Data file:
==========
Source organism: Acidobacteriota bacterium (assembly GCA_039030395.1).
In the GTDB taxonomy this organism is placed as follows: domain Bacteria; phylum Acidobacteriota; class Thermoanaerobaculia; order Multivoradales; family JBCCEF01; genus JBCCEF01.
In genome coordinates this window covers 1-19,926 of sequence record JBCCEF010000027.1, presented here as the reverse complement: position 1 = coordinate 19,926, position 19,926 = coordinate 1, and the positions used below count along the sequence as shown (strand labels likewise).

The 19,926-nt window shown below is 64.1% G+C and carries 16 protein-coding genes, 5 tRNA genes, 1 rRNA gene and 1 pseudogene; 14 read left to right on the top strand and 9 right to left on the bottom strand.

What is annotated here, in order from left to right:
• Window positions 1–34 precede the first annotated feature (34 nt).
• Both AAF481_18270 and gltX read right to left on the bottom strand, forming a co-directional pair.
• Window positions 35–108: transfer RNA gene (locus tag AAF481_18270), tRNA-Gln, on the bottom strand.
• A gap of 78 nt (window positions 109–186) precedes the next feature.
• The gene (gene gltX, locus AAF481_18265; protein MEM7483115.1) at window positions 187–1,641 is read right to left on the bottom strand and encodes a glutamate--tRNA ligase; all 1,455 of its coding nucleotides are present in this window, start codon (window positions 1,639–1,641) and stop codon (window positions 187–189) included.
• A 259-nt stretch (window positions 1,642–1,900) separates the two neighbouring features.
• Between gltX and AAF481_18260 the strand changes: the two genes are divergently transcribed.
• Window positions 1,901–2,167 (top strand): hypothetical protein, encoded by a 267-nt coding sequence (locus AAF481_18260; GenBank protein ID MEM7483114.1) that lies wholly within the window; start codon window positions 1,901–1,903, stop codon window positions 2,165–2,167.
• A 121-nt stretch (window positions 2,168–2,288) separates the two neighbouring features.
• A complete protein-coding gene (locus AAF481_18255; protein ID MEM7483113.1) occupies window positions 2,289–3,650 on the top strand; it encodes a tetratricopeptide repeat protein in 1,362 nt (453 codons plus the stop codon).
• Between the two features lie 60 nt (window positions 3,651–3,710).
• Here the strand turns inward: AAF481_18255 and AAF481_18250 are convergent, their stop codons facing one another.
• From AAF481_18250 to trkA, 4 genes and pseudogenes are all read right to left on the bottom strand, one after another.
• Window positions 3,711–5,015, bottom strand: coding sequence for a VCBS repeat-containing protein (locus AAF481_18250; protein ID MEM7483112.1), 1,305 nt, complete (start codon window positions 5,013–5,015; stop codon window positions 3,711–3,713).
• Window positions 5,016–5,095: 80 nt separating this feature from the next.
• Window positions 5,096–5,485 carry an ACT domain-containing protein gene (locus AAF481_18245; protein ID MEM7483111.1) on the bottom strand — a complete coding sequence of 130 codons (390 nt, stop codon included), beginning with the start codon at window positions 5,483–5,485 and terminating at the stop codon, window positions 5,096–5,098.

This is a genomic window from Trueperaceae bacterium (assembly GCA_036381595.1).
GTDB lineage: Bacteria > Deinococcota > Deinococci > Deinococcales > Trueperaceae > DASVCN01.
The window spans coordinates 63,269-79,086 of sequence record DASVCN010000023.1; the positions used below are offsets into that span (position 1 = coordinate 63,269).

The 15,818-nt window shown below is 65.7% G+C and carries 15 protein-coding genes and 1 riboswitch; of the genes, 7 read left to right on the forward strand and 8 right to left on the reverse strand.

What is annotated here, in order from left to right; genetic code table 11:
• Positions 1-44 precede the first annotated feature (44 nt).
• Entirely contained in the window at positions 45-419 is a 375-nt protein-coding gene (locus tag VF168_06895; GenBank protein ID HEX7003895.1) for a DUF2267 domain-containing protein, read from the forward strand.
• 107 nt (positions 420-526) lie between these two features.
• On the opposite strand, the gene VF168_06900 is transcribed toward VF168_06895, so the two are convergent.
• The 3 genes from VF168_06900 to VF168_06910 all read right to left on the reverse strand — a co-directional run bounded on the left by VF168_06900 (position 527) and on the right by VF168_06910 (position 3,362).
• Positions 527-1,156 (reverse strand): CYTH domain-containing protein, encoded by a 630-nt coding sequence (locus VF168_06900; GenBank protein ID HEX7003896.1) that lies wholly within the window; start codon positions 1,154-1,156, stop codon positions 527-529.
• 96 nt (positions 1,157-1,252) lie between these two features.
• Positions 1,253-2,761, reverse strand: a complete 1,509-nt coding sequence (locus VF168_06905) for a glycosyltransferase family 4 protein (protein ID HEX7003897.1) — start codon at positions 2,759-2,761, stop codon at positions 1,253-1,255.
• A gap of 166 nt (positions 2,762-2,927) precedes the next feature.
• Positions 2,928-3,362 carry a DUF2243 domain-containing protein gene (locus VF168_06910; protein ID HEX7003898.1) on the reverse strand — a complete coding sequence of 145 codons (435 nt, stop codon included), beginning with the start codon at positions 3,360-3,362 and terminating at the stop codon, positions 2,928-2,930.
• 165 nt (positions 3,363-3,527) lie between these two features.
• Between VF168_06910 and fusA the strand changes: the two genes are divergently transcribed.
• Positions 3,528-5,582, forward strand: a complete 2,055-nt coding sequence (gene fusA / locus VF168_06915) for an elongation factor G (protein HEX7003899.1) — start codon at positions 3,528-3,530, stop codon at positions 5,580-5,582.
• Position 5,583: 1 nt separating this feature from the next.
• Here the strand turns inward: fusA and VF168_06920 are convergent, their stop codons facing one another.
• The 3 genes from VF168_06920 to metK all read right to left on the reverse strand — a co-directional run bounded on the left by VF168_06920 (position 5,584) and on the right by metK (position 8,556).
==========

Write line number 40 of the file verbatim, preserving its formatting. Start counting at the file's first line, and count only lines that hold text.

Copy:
• Position 5,583: 1 nt separating this feature from the next.